A new Ambulatory Assessment & Treatment Unit (AATU) has been officially opened at Noble’s Hospital in Douglas.

Opened on Wednesday (April 17) by Manx Care chief executive Teresa Cope, AATU will enable patients to remain independent where hospital admission is not required.

It will also provide support for the earlier discharge of suitable inpatients who could be discharged home sooner, returning for follow-up care within AATU if needed.

Conditions that will be treated in the AATU includes anaemia, cellulitis, deep vein thrombosis, low-risk chest pain, new onset headaches and pulmonary embolisms.

Referrals can be made by GPs or the Manx Emergency Doctors Service (MEDS), the Emergency Department, the Ambulance Service and colleagues across inpatient wards or outpatient clinics.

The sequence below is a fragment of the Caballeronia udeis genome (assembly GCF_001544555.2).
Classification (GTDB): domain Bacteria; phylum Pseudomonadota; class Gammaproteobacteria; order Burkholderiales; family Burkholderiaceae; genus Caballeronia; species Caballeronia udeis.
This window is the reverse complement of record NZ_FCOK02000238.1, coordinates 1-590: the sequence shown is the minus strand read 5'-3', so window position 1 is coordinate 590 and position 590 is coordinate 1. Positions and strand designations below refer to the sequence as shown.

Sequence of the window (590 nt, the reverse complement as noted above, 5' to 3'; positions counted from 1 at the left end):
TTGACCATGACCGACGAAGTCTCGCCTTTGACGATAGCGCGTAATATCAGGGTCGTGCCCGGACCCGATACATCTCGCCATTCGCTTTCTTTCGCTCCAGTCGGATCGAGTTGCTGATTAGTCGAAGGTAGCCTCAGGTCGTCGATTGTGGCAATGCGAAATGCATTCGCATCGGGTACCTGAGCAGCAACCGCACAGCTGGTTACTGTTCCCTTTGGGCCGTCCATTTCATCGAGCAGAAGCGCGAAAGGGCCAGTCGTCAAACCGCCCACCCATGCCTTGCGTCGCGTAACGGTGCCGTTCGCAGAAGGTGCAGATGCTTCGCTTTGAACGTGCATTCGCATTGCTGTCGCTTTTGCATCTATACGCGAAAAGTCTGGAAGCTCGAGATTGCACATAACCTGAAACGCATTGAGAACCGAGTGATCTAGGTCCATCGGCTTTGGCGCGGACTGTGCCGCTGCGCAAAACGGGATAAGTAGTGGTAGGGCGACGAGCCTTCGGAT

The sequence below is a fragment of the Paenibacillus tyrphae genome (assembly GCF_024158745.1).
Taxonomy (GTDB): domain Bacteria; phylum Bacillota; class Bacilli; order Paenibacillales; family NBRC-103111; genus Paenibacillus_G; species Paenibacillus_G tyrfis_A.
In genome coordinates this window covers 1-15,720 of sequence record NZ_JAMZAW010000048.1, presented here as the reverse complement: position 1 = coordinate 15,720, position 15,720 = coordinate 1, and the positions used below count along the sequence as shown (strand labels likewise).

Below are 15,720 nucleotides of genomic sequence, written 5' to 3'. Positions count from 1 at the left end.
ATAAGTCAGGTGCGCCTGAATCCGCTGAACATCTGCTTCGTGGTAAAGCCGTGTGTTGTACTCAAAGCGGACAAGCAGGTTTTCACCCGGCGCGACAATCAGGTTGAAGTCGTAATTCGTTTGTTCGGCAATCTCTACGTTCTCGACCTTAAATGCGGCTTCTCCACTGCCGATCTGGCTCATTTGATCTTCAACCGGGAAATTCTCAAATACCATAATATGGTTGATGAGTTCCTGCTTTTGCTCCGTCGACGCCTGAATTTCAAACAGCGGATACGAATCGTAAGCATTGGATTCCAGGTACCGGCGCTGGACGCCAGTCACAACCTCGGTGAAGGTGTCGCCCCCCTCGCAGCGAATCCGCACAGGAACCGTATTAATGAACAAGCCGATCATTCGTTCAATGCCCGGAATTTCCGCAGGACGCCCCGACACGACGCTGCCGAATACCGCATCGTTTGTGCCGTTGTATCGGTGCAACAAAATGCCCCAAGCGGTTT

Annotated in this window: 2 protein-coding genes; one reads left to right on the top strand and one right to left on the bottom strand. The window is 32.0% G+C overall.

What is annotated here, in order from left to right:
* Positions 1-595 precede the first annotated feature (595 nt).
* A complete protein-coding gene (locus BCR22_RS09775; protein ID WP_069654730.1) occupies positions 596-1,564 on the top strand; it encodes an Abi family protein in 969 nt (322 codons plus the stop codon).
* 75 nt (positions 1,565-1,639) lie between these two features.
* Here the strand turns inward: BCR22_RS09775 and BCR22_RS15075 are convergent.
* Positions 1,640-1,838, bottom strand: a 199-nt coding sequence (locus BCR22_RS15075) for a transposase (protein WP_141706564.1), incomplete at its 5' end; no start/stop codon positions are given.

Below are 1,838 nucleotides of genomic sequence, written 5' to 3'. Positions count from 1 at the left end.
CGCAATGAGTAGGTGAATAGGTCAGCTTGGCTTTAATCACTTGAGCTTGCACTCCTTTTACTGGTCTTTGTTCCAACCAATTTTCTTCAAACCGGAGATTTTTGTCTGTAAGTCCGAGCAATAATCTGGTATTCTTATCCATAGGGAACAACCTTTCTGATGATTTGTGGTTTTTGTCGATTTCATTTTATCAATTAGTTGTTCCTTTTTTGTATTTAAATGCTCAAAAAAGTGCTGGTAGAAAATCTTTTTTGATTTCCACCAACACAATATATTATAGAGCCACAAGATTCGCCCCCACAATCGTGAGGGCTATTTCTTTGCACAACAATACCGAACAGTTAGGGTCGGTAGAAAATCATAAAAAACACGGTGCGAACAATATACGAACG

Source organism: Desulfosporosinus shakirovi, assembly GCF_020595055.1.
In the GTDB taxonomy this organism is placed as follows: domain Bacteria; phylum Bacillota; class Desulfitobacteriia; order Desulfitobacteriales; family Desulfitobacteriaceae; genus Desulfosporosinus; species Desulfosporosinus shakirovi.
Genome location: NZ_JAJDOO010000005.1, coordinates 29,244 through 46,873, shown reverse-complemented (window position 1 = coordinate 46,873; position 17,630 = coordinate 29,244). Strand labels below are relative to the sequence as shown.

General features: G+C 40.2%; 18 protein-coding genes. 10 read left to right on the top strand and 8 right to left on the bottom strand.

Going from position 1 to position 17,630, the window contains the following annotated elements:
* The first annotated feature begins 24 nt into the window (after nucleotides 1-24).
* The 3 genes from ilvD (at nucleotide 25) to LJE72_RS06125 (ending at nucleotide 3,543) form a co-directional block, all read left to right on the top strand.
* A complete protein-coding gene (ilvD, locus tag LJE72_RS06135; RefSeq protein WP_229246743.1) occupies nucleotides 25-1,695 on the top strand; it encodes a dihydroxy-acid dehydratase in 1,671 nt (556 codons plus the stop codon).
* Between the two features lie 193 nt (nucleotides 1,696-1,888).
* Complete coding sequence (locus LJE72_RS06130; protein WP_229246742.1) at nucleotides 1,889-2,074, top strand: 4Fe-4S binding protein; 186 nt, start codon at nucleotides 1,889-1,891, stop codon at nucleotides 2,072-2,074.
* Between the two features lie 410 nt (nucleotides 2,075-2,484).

Talking about the referral process, a spokesperson from Manx Care said: ‘Once a referral has been made, the AATU team will contact the patient to provide them with an appointment, allocated based on the patient’s clinical need.

‘Once seen and assessed in AATU, the patient will then be sent home with an appropriate treatment plan and any follow-up if required.

‘After discharge, the AATU team may ask individuals to return another day for continued treatment or review.’

The AATU is temporarily located within Ward 19 in the west wing of the ground floor at Noble’s Hospital, ‘until a suitable permanent location is identified’.

The Unit’s initial opening hours are Monday to Friday from 9am until 5pm and Saturday to Sunday from 10am until 2pm.

Gavin Turnbull, clinical practitioner and service lead at Manx Care, said: ‘We’re pleased to be moving forward in this initiative to reduce unnecessary admissions and ensure that patients are treated in the right place at the right time, making sure an appropriate service is available for their clinical need.’

Jo Standish, associate director of nursing for medicine for the Ambulance Service, said: ‘It was fantastic to mark the occasion with an official opening by Teresa Cope. This is an exciting development and patients should start to see the benefits straight away.’